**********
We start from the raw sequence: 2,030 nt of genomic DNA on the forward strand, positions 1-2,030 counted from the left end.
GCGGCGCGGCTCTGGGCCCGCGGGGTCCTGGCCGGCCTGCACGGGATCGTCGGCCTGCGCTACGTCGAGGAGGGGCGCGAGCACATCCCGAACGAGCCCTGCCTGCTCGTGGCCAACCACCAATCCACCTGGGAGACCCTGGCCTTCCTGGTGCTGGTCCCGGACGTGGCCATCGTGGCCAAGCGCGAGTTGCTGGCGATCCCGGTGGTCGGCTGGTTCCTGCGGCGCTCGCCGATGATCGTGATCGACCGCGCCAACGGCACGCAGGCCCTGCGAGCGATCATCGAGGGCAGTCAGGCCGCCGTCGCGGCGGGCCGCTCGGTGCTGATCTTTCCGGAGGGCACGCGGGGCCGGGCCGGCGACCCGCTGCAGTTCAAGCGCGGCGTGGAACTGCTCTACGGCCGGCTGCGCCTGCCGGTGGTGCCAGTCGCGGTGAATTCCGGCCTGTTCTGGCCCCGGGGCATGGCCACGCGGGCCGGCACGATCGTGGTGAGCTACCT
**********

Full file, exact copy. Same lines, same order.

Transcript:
We start from the raw sequence: 2,030 nt of genomic DNA on the forward strand, positions 1-2,030 counted from the left end.
GCGGCGCGGCTCTGGGCCCGCGGGGTCCTGGCCGGCCTGCACGGGATCGTCGGCCTGCGCTACGTCGAGGAGGGGCGCGAGCACATCCCGAACGAGCCCTGCCTGCTCGTGGCCAACCACCAATCCACCTGGGAGACCCTGGCCTTCCTGGTGCTGGTCCCGGACGTGGCCATCGTGGCCAAGCGCGAGTTGCTGGCGATCCCGGTGGTCGGCTGGTTCCTGCGGCGCTCGCCGATGATCGTGATCGACCGCGCCAACGGCACGCAGGCCCTGCGAGCGATCATCGAGGGCAGTCAGGCCGCCGTCGCGGCGGGCCGCTCGGTGCTGATCTTTCCGGAGGGCACGCGGGGCCGGGCCGGCGACCCGCTGCAGTTCAAGCGCGGCGTGGAACTGCTCTACGGCCGGCTGCGCCTGCCGGTGGTGCCAGTCGCGGTGAATTCCGGCCTGTTCTGGCCCCGGGGCATGGCCACGCGGGCCGGCACGATCGTGGTGAGCTACCT